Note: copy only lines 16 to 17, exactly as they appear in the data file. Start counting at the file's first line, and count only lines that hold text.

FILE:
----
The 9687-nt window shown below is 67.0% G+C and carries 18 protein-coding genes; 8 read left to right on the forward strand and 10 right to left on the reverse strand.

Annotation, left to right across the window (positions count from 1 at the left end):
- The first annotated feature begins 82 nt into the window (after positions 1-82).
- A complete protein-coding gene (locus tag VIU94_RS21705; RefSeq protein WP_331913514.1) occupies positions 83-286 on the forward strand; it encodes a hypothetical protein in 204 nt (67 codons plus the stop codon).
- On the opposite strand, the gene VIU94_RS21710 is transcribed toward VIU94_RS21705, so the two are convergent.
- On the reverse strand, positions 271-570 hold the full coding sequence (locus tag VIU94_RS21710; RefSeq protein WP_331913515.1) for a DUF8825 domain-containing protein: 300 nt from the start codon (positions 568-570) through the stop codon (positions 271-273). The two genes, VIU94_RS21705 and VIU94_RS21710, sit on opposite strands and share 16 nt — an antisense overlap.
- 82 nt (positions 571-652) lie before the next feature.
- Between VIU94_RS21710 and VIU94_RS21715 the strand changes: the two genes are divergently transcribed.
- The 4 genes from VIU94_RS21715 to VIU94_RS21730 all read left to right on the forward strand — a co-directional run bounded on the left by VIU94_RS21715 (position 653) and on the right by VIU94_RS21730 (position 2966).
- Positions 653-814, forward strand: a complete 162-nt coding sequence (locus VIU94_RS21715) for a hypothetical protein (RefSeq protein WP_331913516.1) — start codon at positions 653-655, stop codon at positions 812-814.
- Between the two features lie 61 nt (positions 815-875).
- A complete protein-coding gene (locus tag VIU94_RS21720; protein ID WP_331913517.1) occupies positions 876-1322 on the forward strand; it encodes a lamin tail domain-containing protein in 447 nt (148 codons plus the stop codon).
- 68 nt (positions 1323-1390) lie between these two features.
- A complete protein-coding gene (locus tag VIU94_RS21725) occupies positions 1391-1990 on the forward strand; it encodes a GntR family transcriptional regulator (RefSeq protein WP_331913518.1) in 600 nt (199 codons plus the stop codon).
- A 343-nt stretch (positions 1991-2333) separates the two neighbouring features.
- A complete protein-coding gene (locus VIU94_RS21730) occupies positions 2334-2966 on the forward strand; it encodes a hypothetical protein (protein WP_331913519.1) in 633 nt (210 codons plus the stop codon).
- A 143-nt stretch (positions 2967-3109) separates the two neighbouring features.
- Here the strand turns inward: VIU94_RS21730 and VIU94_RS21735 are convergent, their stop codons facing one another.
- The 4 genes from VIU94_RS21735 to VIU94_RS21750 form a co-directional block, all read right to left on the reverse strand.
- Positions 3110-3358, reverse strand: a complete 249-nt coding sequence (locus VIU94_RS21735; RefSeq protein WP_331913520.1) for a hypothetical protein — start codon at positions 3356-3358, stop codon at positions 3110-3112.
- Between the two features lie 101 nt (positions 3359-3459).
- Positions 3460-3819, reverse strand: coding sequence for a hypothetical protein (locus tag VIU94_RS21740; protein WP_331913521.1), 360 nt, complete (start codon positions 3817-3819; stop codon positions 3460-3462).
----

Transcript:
- A complete protein-coding gene (locus VIU94_RS21730) occupies positions 2334-2966 on the forward strand; it encodes a hypothetical protein (protein WP_331913519.1) in 633 nt (210 codons plus the stop codon).
- A 143-nt stretch (positions 2967-3109) separates the two neighbouring features.